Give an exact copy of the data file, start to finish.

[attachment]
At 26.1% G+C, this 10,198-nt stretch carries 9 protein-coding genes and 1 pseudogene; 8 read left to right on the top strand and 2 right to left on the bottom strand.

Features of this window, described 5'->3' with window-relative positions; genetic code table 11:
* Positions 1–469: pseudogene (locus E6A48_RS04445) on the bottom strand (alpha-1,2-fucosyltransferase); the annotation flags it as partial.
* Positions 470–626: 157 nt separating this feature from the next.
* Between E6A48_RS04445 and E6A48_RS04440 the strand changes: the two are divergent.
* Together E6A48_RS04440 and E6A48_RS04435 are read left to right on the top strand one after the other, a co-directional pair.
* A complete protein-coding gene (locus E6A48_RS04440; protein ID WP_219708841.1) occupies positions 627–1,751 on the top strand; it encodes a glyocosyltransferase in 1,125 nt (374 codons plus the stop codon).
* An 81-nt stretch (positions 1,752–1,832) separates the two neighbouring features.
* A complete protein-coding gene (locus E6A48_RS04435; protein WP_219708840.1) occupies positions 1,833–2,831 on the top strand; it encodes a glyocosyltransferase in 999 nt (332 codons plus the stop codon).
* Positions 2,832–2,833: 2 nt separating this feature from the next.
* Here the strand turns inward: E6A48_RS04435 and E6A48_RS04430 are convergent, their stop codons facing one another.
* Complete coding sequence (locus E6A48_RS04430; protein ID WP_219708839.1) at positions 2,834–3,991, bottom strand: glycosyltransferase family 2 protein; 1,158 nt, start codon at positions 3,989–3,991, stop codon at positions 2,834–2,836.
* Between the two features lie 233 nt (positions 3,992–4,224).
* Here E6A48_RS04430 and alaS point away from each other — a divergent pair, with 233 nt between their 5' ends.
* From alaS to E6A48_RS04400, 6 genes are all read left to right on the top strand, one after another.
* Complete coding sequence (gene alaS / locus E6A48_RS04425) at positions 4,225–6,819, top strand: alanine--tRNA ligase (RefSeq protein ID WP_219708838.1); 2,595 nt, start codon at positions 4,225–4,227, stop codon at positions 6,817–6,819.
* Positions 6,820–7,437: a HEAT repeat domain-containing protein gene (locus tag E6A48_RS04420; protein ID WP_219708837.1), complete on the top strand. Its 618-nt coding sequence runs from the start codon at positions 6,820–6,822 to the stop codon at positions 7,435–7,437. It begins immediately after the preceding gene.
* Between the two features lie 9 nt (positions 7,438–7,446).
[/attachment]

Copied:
At 26.1% G+C, this 10,198-nt stretch carries 9 protein-coding genes and 1 pseudogene; 8 read left to right on the top strand and 2 right to left on the bottom strand.

Features of this window, described 5'->3' with window-relative positions; genetic code table 11:
* Positions 1–469: pseudogene (locus E6A48_RS04445) on the bottom strand (alpha-1,2-fucosyltransferase); the annotation flags it as partial.
* Positions 470–626: 157 nt separating this feature from the next.
* Between E6A48_RS04445 and E6A48_RS04440 the strand changes: the two are divergent.
* Together E6A48_RS04440 and E6A48_RS04435 are read left to right on the top strand one after the other, a co-directional pair.
* A complete protein-coding gene (locus E6A48_RS04440; protein ID WP_219708841.1) occupies positions 627–1,751 on the top strand; it encodes a glyocosyltransferase in 1,125 nt (374 codons plus the stop codon).
* An 81-nt stretch (positions 1,752–1,832) separates the two neighbouring features.
* A complete protein-coding gene (locus E6A48_RS04435; protein WP_219708840.1) occupies positions 1,833–2,831 on the top strand; it encodes a glyocosyltransferase in 999 nt (332 codons plus the stop codon).
* Positions 2,832–2,833: 2 nt separating this feature from the next.
* Here the strand turns inward: E6A48_RS04435 and E6A48_RS04430 are convergent, their stop codons facing one another.
* Complete coding sequence (locus E6A48_RS04430; protein ID WP_219708839.1) at positions 2,834–3,991, bottom strand: glycosyltransferase family 2 protein; 1,158 nt, start codon at positions 3,989–3,991, stop codon at positions 2,834–2,836.
* Between the two features lie 233 nt (positions 3,992–4,224).
* Here E6A48_RS04430 and alaS point away from each other — a divergent pair, with 233 nt between their 5' ends.
* From alaS to E6A48_RS04400, 6 genes are all read left to right on the top strand, one after another.
* Complete coding sequence (gene alaS / locus E6A48_RS04425) at positions 4,225–6,819, top strand: alanine--tRNA ligase (RefSeq protein ID WP_219708838.1); 2,595 nt, start codon at positions 4,225–4,227, stop codon at positions 6,817–6,819.
* Positions 6,820–7,437: a HEAT repeat domain-containing protein gene (locus tag E6A48_RS04420; protein ID WP_219708837.1), complete on the top strand. Its 618-nt coding sequence runs from the start codon at positions 6,820–6,822 to the stop codon at positions 7,435–7,437. It begins immediately after the preceding gene.
* Between the two features lie 9 nt (positions 7,438–7,446).